Trump (R): “There’s a growing amount of evidence that Trump has a great shot of being reelected in 2020” [Business Insider]. “In mid-April back in 2011, shortly after Obama announced his reelection bid, his approval rating was hovering between 43% and 45%— right on Trump’s current level…. The president raised $30 million in the first quarter of 2019 and has about $40 million in cash on hand. Sens. Bernie Sanders and Kamala Harris, who are leading Democrats in terms of money raised, raked in $18.2 million and $12 million respectively in the first quarter. At the same time, voters seem to overwhelmingly approve of Trump’s handling of the economy, which also bodes well for him… A CNN poll from mid-March found 71% of Americans said the economy was in good shape. That was the highest percentage to express this view since 2001.”

Warren (D): “My plan for public lands” [Elizabeth Warren, Medium]. “Any serious effort to address climate change must include public lands — fossil fuel extraction in these areas is responsible for nearly a quarter of all U.S. greenhouse gas emissions. The Trump administration, with its casual denial of science and apparent amnesia about massive crises like the BP oil spill, has also proposed opening nearly the entire U.S. coastline to seismic testing and offshore drilling…. on my first day as president, I will sign an executive order that says no more drilling — a total moratorium on all new fossil fuel leases, including for drilling offshore and on public lands. I’d also reinstate the methane pollution rule to limit existing oil and gas projects from releasing harmful gases that poison our air, and reinstitute the clean water rule to protect our lakes, rivers, and streams, and the drinking water they provide… As President, I will set a goal of providing 10% of our overall electricity generation from renewable sources offshore or on public lands. That’s nearly ten times what we are currently generating.” • Kudos to Warren, who is in there punching on policy.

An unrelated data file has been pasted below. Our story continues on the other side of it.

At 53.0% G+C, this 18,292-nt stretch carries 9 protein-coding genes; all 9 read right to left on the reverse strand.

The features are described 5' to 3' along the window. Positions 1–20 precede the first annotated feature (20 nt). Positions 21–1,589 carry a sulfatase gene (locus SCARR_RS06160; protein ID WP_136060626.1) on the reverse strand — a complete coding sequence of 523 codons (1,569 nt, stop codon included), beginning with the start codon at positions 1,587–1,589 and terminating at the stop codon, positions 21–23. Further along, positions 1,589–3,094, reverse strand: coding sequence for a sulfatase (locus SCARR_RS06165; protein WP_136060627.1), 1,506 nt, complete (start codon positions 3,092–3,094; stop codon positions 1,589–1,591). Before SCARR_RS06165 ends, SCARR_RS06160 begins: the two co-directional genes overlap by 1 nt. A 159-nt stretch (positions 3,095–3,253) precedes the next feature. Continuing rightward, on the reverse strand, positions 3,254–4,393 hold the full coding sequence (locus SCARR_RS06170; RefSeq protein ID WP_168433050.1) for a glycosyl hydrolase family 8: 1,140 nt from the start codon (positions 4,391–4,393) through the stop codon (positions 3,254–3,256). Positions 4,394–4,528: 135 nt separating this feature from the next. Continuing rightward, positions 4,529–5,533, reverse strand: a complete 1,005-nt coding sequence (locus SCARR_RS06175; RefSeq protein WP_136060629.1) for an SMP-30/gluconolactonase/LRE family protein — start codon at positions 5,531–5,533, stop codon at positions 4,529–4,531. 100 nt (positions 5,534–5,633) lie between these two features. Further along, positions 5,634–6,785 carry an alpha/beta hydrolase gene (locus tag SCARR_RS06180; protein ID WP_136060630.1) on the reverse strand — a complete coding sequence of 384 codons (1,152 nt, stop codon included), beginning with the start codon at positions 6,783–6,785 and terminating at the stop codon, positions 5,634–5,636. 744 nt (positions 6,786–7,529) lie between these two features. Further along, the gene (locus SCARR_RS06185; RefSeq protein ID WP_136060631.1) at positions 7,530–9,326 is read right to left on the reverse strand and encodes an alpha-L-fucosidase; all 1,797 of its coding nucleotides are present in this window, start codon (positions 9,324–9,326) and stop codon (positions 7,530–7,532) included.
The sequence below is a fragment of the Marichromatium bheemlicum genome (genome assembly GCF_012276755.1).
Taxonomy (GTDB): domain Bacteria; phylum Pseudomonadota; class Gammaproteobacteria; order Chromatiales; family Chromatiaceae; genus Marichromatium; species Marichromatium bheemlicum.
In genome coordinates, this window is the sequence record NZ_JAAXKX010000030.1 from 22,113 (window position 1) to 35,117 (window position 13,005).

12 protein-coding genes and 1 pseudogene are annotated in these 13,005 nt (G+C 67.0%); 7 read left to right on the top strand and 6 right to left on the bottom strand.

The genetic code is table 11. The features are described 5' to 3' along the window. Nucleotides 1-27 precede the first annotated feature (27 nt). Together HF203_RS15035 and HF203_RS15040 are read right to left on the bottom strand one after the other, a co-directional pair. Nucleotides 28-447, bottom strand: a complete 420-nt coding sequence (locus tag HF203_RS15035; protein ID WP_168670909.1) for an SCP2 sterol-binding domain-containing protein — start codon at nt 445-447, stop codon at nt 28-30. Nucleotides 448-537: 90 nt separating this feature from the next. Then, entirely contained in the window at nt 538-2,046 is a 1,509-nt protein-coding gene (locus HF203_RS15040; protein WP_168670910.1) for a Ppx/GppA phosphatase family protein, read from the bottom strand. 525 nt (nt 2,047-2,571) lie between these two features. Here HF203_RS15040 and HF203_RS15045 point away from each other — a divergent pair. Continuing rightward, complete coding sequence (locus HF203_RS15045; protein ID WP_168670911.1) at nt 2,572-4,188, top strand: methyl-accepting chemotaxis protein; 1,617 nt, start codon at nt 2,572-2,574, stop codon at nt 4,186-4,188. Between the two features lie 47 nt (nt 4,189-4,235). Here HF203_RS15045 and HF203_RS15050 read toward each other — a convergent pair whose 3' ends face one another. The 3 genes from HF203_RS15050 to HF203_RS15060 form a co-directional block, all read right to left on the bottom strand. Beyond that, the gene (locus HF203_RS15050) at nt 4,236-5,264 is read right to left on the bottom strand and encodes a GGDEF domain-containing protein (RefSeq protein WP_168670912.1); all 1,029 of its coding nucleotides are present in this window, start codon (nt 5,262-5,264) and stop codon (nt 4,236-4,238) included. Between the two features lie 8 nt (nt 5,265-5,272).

2019

“Nancy Pelosi: Glass of Water Could Take Districts Like Alexandria Ocasio-Cortez’s—’That’s Not Where We Have to Win the Election'” [Newsweek]. • I guess Crowley wasn’t a glass of water, then?